Surprised?

Unless workers have a union contract, they are at the mercy of company policies. Most employment handbooks clearly state that policies are “guidelines only and … not a contract of employment” or that the terms of the handbook are subject to change without notice.

Even under a company’s “open-door” policy, there is nothing to really make anyone believe that the policy is meaningful. To the contrary, there is often a powerful conflict of interest in these “open door” policies because workers are complaining about management’s decisions to a board or body that has been handpicked by management.

It’s not surprising then that workers without a union are often subject to arbitrariness and unfairness on the job.

Workers without a contract are considered “employees at will.” That means they can be fired at any time and without reason, the only exceptions are termination for discrimination, whistle-blowing or union organizing.

In fact, when looking at laws affecting workers, it’s good to think of this: laws like the minimum wage, worker’s comp, overtime, OSHA and ERISA (governing pensions and profit sharing) provide the bare minimum that applies to everyone. For non-union workers, however, the bare minimum becomes a ceiling – no one promises rights any higher. For union workers, on the other hand, the bare minimum is just the floor – they always bargain for rights and benefits above the bare minimum set by the law.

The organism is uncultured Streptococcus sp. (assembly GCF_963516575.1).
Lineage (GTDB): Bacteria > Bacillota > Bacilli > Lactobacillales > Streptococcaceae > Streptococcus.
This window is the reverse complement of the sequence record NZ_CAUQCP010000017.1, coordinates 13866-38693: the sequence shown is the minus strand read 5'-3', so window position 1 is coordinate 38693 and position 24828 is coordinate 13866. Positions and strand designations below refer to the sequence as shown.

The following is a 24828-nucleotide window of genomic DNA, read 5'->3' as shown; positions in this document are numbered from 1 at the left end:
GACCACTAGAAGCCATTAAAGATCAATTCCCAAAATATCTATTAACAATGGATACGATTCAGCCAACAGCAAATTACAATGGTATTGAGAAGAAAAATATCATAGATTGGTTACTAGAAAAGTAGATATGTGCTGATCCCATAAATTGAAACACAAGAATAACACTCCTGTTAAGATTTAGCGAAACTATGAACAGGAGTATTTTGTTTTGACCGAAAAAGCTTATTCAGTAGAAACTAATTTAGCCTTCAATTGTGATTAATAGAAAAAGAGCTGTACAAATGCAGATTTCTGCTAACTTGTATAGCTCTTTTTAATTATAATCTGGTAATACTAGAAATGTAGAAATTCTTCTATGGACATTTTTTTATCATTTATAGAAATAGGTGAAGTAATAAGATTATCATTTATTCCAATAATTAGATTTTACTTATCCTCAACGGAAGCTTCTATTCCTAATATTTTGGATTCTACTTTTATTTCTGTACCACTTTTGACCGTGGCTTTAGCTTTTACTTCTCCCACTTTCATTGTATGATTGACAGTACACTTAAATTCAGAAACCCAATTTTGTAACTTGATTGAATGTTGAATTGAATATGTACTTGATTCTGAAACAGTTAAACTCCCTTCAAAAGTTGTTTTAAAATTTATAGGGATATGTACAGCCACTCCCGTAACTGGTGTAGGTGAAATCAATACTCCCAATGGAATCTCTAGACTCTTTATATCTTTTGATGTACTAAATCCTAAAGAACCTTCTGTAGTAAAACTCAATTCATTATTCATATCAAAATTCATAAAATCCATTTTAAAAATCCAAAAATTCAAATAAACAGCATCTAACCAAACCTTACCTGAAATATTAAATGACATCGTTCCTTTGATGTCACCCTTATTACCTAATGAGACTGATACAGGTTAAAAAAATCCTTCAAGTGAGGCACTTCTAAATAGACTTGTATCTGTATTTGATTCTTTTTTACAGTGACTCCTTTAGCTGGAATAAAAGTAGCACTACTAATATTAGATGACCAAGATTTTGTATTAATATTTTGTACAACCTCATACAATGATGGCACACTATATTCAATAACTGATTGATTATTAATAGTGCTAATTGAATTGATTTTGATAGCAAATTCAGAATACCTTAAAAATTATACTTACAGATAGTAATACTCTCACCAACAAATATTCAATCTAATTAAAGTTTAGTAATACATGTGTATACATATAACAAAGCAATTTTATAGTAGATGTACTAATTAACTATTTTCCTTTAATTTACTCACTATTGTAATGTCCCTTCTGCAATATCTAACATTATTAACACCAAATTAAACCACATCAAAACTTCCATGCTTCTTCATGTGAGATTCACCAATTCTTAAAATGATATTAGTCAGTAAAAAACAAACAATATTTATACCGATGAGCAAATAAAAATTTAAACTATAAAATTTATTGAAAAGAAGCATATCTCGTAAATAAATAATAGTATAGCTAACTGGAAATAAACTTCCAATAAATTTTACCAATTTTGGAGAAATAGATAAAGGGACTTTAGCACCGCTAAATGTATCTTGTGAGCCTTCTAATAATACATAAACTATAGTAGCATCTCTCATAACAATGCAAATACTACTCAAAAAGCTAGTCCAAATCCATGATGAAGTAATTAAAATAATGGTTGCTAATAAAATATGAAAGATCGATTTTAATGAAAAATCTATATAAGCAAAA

No surprise then that union wages are better, union shops are safer and union jobs are more secure!

If you are interested in organizing your workplace with the UAW, contact our Organizing Department or call 1-800 2GET-UAW (1-800-243-8829). You’ll be connected to (or get a call back from) a UAW organizer who can answer questions and tell you what it takes to organize a union at your workplace.

Are you ready to take action?

Take a stand and help the labor force of Fuyao Glass choose UAW as our Union, and we will seek official recognition through a fair process.